nep-fle New Economics Papers
on Financial Literacy and Education
Issue of 2020‒11‒09
three papers chosen by
Viviana Di Giovinazzo
Università degli Studi di Milano-Bicocca

  1. Sustainable Finance for Sustainable Development By Giovanni Ferri; Bonnie Annette Acosta
  2. Equal Opportunities for All? How Income Redistribution Promotes Support for Economic Inclusion By Ilona Reindl; Jean-Robert Tyran
  3. Let's Close the Gap: Revising Teaching Materials to Reflect How the Federal Reserve Implements Monetary Policy By Jane E. Ihrig; Scott A. Wolla

  1. By: Giovanni Ferri (LUMSA University); Bonnie Annette Acosta
    Abstract: The paper explores how ethical and sustainable oriented finance is key to reach sustainable development by tackling environmental risk through green finance and showing empirical evidence on the link between finance and inequality. The theory provided puts in the right mind frame to analyze markets, intermediaries and instruments with a sustainable lens to focus on the benefits that have brought to sustainable development. A discussion is presented between different intermediaries and highlights the benefits of cooperative banks especially the close relationship of customers and bank and the resilience it gives to Small and Medium Enterprises (SMEs) in difficult times. Different investments strategies are discussed walking through the evolution of Sustainable and Responsible Investing (SRI) funds and diving into the ESG analysis to use as criteria to allocate investments based on environmental, social and governance principles. Microfinance is introduced as a different market that has reached the people at the bottom of the pyramid and highlights the key role it will play to bring financial inclusion. Islamic finance and Fintech are also discussed. Different instruments are presented to understand the current landscape of how different investors are using innovative products to attack social and environmental problems. Finally, five different ways are presented on how policies can strengthen and support sustainable development arguing that the most important is by promoting sustainable footprint certification.
    Keywords: Sustainable Finance, SDGs, Green Bonds, Social Bonds, Fintech, Human Centered Business Model.
    JEL: G18 G24 G28 G38 M14 O35 P43 Q01 Q5 Q58
    Date: 2019–07
  2. By: Ilona Reindl (University of Vienna); Jean-Robert Tyran (Department of Economics, University of Copenhagen, Denmark)
    Abstract: We experimentally investigate how income redistribution shapes support for economic inclusion, i.e., a policy that creates equality of opportunity for income generation. We study a setting in which low-endowment subjects are excluded from investment opportunities unless those with high endowments transfer resources to the low-endowment subjects. We find that support for economic inclusion is stronger among high-endowment subjects if incomes are known to be redistributed in the future compared to a situation in which this is precluded by design. Income redistribution spreads both risks and returns of investments in the population which, in turn, induces a higher rate of profitable investments, and this prospect tends to foster support for economic inclusion. Income redistribution thus induces more equal and efficient outcomes by boosting popular support for economic inclusion.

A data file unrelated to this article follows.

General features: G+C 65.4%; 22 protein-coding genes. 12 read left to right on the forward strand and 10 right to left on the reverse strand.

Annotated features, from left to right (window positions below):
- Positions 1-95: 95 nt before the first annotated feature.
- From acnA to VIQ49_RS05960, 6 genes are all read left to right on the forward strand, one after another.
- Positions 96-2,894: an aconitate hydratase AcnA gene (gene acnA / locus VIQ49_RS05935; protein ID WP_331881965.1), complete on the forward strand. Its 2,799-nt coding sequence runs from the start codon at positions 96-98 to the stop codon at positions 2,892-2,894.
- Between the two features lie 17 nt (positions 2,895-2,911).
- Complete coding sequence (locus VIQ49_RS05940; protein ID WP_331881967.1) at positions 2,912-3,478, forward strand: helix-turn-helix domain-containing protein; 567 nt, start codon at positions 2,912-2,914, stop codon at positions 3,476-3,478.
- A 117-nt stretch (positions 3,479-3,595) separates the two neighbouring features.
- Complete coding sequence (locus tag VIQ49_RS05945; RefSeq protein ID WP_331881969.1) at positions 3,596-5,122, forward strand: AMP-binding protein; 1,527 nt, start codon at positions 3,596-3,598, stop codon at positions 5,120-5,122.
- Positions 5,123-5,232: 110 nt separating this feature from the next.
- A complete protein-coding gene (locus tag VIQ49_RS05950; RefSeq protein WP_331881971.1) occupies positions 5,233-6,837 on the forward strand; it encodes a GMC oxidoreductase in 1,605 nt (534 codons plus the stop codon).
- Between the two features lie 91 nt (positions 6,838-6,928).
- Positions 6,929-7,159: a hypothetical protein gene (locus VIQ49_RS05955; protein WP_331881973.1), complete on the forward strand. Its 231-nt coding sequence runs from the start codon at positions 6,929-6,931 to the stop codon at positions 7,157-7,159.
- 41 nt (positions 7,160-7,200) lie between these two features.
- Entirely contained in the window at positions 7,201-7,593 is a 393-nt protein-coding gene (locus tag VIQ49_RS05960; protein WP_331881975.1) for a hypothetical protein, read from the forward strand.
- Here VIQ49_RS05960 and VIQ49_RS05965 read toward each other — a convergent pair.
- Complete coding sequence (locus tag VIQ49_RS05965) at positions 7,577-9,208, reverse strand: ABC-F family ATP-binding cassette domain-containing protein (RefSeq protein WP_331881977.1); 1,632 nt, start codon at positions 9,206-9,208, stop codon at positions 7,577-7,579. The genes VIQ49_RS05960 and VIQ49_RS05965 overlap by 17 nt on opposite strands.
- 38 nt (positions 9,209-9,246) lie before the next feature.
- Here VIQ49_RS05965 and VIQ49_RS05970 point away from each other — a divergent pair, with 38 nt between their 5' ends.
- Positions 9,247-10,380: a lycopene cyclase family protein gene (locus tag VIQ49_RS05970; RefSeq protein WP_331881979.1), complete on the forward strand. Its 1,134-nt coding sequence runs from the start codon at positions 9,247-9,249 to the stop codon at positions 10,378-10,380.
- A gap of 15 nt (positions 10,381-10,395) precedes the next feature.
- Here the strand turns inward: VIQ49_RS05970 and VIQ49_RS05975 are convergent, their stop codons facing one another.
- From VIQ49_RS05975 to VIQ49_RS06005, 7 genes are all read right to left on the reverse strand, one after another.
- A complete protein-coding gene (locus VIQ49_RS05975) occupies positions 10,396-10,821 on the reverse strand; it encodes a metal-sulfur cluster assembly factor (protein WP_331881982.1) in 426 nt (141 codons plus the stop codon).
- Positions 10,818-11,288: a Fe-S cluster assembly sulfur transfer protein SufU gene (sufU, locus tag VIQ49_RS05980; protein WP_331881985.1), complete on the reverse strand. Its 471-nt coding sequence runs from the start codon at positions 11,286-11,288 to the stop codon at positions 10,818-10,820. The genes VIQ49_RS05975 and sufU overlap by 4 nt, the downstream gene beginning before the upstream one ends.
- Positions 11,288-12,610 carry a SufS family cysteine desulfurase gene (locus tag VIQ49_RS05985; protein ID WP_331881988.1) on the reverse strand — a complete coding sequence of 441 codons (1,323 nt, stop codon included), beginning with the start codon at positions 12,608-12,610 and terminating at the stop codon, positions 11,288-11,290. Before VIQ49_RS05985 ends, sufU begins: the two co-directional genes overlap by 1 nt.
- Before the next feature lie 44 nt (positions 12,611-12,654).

Keywords: laboratory experiment, income redistribution, economic inclusion, equality of opportunity, investment, risk taking
    JEL: C91 D31 D63 D81
    Date: 2020–10–26
  3. By: Jane E. Ihrig; Scott A. Wolla
    Abstract: The topic of the Federal Reserve’s (the Fed’s) implementation of monetary policy has a significant presence in economics textbooks as well as standards and guidelines for economics instruction. This presence likely reflects the fact that it is the implementation framework that helps ensure that the Fed’s desired level of its policy interest rate is transmitted to financial markets, which helps it steer the economy toward the Congressional dual mandate of maximum employment and price stability. Over the past decade or so, the Fed has purposefully shifted the way it implements monetary policy to an environment with ample reserves in the banking system, and it has introduced new policy tools along the way. This paper shows that, unfortunately, many teaching resources are not in sync with the Fed’s current framework. We review six, 2020 or 2021 edition, principles of economics textbooks, and we find they vary greatly in their coverage of the concepts associated with the way the Fed implements policy today and in the longer run. We provide recommendations on how the authors can improve the next editions of their textbooks. We also review standards and guidelines used by secondaryschool educators. All of these are out of date, and we provide proposals for how these materials can be updated.
    Keywords: Federal Reserve; Monetary policy; Economic education; Introductory economics; Macroeconomics
    JEL: E52 E43 A22 E58
    Date: 2020–10–23

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